The Roomba robotic vacuum from iRobot was one of the devices that helped propel many into the smarthome era. For most happy users, it may be considered a friend of the family, quietly rumbling away picking up the latest motes of dust and hair.
However, no company can continue to sell the same old product. So, 2011’s old 770 model is well overdue for an upgrade. 2014’s 880 sixth-generation upgrade does many things better in a similar overall design. It claims to clean up to 50% more dust with a new cleaning system and a new style of roller.
While rival models have introduced new features for an improved cleaning service like room mapping, iRobot seems happy with its spiral and edge-bumping approach to cleaning a room, and dodging the objects in it.
If you’re looking for a whole new approach then a simple Roomba upgrade won’t change the big cleaning picture in your home. But if you want to stick with the Roomba family, then this upgrade provides a better clean.
We compare these two vacuums over their key features, pros and cons, and use. Let us know of your experiences with either of these devices (comments section at the bottom).
In a hurry? Check out the high level advantages of both in the table below:
|Roomba 880 Advantages||Roomba 790 Advantages|
|Significantly larger dust bin||Comes with an extra Virtual Wall (3 vs 2)|
|New AeroForce Cleaning System (better clean)||Comes with Wireless Command Center|
|New Tangle-Free debris extractors (easier to maintain)||About $100 cheaper (For the latest prices and discounts, check here)|
|Comes with Remote Control||Comes with extra brush set/cleaning tools|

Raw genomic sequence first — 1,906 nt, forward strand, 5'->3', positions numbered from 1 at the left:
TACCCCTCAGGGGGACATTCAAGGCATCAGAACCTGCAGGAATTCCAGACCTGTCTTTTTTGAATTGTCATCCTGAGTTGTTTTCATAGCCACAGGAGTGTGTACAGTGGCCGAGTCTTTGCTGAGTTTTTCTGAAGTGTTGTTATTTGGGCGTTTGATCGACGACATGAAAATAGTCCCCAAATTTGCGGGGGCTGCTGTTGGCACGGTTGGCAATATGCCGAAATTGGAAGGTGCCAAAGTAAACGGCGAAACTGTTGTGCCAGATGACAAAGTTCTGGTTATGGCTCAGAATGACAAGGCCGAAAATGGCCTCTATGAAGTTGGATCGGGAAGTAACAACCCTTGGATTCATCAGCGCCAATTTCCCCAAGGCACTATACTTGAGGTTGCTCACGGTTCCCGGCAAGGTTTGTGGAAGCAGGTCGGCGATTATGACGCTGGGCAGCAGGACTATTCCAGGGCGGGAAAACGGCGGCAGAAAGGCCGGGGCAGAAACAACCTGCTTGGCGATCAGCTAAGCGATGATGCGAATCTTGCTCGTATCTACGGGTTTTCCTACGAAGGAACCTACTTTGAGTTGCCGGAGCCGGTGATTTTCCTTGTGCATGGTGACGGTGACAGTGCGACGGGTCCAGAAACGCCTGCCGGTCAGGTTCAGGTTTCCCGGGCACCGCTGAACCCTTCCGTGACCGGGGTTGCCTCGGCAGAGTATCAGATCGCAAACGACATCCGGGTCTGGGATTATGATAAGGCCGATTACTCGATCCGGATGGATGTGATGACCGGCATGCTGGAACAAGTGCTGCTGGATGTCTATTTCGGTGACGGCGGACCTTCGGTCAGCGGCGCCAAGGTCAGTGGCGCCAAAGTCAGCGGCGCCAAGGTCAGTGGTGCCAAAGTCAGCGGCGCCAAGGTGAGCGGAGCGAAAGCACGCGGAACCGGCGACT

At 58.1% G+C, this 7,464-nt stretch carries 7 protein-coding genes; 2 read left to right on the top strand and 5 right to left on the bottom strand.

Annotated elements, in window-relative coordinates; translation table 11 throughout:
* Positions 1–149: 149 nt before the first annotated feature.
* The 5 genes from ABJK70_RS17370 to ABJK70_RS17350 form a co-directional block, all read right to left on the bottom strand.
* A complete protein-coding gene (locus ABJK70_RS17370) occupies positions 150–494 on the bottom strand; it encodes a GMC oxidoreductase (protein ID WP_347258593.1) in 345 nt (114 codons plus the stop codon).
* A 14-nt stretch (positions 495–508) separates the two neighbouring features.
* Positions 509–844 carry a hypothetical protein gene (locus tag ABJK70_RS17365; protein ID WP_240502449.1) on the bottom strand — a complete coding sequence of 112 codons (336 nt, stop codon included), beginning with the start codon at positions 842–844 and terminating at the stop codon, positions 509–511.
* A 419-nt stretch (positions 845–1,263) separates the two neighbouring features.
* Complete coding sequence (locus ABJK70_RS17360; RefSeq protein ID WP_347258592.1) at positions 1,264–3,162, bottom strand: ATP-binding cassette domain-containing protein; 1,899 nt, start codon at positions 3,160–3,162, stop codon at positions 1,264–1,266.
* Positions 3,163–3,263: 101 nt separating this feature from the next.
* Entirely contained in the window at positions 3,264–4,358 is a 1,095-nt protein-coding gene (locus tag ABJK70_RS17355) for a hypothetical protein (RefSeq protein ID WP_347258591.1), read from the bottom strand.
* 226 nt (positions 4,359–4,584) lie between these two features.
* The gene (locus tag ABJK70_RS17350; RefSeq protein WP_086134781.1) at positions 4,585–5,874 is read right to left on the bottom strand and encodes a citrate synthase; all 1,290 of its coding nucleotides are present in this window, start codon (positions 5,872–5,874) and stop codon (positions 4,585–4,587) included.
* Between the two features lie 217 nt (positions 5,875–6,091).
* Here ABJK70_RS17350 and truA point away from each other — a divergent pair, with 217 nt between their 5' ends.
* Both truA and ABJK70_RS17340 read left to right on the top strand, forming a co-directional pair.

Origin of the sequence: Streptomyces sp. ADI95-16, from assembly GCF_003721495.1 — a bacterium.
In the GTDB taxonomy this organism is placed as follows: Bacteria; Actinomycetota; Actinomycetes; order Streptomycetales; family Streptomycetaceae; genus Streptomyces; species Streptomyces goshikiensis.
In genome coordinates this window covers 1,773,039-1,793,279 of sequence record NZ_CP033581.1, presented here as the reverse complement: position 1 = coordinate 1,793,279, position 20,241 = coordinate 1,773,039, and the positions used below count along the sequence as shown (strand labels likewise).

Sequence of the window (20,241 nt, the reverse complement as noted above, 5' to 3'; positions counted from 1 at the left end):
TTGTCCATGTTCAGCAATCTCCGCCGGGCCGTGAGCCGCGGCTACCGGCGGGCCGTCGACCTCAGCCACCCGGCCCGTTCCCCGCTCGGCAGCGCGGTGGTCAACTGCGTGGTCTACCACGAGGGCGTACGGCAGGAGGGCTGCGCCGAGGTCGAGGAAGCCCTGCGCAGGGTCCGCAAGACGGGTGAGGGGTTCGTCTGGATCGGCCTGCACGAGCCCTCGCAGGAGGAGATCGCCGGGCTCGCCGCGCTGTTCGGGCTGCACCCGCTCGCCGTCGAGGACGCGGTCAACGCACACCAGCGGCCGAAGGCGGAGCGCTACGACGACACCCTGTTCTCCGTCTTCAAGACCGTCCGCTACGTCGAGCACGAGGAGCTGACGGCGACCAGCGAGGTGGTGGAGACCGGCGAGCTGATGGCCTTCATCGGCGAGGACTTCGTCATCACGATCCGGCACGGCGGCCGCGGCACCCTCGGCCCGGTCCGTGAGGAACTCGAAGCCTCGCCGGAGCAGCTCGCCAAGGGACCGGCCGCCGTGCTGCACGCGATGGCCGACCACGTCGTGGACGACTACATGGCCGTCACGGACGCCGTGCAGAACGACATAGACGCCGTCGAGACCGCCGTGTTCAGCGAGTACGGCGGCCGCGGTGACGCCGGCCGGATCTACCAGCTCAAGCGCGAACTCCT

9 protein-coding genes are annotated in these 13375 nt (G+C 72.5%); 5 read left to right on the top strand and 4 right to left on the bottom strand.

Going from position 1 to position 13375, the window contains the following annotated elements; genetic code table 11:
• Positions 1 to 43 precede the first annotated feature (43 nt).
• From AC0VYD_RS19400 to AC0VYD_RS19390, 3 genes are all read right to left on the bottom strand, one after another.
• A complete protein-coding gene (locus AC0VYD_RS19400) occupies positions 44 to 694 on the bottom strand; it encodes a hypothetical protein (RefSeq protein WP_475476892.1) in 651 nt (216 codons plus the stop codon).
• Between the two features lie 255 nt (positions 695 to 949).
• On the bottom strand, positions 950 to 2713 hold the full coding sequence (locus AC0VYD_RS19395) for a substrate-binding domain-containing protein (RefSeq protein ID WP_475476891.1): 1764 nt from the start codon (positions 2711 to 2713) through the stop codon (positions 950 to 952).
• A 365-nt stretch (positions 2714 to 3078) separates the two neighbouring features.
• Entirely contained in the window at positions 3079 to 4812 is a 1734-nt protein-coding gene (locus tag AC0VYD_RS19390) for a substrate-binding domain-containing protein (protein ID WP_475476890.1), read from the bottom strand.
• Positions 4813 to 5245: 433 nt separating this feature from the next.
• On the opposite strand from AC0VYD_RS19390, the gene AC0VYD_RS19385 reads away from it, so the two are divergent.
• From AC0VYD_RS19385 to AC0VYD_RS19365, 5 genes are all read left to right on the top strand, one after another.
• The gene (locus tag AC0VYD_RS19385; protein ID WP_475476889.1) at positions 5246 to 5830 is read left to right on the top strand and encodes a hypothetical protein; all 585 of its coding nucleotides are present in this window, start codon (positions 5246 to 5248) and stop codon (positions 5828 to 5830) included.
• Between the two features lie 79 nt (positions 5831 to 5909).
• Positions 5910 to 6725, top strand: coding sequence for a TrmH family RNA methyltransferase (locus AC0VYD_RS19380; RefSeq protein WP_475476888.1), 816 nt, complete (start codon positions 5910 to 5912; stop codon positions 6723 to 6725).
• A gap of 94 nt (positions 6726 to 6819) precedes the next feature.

|New extended life battery pack (recharges less frequently)|
Continue reading for the full details…
Contents (Jump to)
Key Features – Evaluation Criteria
The venerable Roomba 790 was a decent step up for the iRobot product series coming with HEPA filter, dirt detection and room-to-room navigation. Side brushes help pull dirt into the main roller and the low profile means it can pretty much everywhere.
It also features scheduling, so you can set it to run at a time convenient to you and lighthouses (small IR beam boxes that sit by doors or other areas) to limit where it cleans or keep it out of other rooms
If you do need to take control, the optional wireless command center can help you program it for more complicated environments.
In use, the Roomba 770 can skip over wires and leads, but could pick up the open-ended wire or cord on the floor. It avoids the stuff in your room thanks to the IR sensor on top and a bumper at the front that will gently nudge into furniture or other items.
Pretty quiet in action, it is a lot quieter than the recent Neato Botvac devices we’ve reviewed. While it is not quite as smart as those vacuums when it comes to navigating rooms, it still does fine in most situations. Once the job is done, or it is running out of power, then it will return to the dock and recharge.
A lot of what we said about the 790 goes for the Roomba 880. It is quiet and functions well around the typical house, has all the extras available to the 790 and is generally much improved, with a larger HEPA filter.
One of the key new features of the Roombo 880 is that it is badged as virtually maintenance free.